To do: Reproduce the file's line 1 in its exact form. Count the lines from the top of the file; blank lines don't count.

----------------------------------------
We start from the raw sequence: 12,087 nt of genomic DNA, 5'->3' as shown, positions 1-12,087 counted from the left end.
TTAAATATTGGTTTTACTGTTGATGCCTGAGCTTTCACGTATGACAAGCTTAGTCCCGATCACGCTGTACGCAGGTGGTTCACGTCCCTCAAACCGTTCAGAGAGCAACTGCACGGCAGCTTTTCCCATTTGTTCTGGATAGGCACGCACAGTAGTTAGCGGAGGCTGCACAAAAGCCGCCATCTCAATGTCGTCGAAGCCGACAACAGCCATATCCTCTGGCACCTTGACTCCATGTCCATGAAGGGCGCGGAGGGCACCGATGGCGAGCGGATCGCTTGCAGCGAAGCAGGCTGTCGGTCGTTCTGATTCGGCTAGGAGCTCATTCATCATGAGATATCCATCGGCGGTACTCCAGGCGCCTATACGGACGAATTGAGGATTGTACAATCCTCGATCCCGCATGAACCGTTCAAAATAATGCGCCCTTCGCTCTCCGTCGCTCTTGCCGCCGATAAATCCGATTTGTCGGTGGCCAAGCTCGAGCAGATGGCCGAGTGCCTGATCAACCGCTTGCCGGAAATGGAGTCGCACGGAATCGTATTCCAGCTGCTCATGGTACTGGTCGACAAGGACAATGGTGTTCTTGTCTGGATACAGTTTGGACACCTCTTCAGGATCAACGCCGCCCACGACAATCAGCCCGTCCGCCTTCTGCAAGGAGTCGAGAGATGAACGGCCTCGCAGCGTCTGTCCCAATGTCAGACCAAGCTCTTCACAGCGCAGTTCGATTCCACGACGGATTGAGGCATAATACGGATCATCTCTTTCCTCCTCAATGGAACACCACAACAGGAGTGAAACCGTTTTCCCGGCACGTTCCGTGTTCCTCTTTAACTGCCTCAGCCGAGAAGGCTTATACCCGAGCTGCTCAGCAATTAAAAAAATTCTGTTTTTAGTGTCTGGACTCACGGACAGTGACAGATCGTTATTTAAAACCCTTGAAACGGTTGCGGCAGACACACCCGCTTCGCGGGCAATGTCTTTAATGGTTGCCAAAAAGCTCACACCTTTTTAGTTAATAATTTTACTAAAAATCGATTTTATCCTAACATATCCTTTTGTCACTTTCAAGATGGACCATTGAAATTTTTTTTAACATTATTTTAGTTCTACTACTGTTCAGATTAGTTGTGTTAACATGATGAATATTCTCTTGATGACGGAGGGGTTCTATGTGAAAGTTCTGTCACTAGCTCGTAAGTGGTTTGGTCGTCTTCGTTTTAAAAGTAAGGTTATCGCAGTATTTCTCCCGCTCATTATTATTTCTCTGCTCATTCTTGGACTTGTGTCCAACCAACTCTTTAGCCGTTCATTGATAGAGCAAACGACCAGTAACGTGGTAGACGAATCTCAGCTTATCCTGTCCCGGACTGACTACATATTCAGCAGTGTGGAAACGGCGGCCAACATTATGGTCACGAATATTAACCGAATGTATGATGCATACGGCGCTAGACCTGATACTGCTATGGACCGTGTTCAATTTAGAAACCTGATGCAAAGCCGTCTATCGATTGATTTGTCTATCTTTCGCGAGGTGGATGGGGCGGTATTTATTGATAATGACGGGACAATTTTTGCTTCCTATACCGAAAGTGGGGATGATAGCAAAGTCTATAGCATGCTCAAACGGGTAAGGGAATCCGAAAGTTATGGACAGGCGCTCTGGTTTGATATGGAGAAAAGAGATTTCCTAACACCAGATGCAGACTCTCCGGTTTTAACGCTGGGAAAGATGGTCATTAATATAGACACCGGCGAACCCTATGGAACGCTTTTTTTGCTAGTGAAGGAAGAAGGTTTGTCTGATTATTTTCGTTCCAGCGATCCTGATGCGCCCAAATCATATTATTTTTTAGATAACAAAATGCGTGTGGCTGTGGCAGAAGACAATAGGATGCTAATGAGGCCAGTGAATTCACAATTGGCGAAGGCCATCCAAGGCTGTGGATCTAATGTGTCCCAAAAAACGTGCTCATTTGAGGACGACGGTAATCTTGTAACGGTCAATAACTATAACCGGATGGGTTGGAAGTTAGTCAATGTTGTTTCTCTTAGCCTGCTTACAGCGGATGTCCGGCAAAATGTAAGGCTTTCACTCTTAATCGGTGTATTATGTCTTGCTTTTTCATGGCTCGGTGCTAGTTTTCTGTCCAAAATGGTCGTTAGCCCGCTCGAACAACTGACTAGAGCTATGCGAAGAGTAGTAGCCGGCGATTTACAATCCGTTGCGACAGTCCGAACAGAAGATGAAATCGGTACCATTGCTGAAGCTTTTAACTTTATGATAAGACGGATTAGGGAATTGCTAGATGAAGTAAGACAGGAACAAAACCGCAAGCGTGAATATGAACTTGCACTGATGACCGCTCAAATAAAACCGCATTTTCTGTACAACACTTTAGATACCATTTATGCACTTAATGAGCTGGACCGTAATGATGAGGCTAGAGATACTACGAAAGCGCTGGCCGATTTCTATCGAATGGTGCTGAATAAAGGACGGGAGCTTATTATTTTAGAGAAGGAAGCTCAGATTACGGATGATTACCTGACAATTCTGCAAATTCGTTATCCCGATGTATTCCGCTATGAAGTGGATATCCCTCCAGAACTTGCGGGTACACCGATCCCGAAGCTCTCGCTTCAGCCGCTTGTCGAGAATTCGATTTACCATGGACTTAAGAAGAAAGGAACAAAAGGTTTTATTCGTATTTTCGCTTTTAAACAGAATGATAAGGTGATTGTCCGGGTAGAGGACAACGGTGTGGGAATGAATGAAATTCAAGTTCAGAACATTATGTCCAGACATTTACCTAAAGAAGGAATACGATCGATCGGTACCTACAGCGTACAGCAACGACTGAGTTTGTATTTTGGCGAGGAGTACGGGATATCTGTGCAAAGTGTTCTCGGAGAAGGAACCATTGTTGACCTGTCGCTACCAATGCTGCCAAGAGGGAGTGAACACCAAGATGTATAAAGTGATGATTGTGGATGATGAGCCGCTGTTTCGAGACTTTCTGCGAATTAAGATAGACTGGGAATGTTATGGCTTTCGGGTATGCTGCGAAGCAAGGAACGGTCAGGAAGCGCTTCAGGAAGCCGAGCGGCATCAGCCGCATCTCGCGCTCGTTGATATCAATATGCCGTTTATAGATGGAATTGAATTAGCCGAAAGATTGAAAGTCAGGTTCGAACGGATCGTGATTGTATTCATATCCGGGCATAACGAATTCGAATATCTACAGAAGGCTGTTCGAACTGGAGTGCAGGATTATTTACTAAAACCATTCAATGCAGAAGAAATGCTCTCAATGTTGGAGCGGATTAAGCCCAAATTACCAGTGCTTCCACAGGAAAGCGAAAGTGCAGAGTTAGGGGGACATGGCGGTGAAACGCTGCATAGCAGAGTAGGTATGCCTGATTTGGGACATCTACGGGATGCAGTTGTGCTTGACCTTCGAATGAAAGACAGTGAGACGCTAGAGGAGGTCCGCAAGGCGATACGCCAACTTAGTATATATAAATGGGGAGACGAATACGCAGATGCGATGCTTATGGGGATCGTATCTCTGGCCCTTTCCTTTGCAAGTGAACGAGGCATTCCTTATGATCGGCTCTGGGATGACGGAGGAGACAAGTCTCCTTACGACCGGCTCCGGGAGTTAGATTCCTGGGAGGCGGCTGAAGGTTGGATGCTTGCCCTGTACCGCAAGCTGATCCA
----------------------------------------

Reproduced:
We start from the raw sequence: 12,087 nt of genomic DNA, 5'->3' as shown, positions 1-12,087 counted from the left end.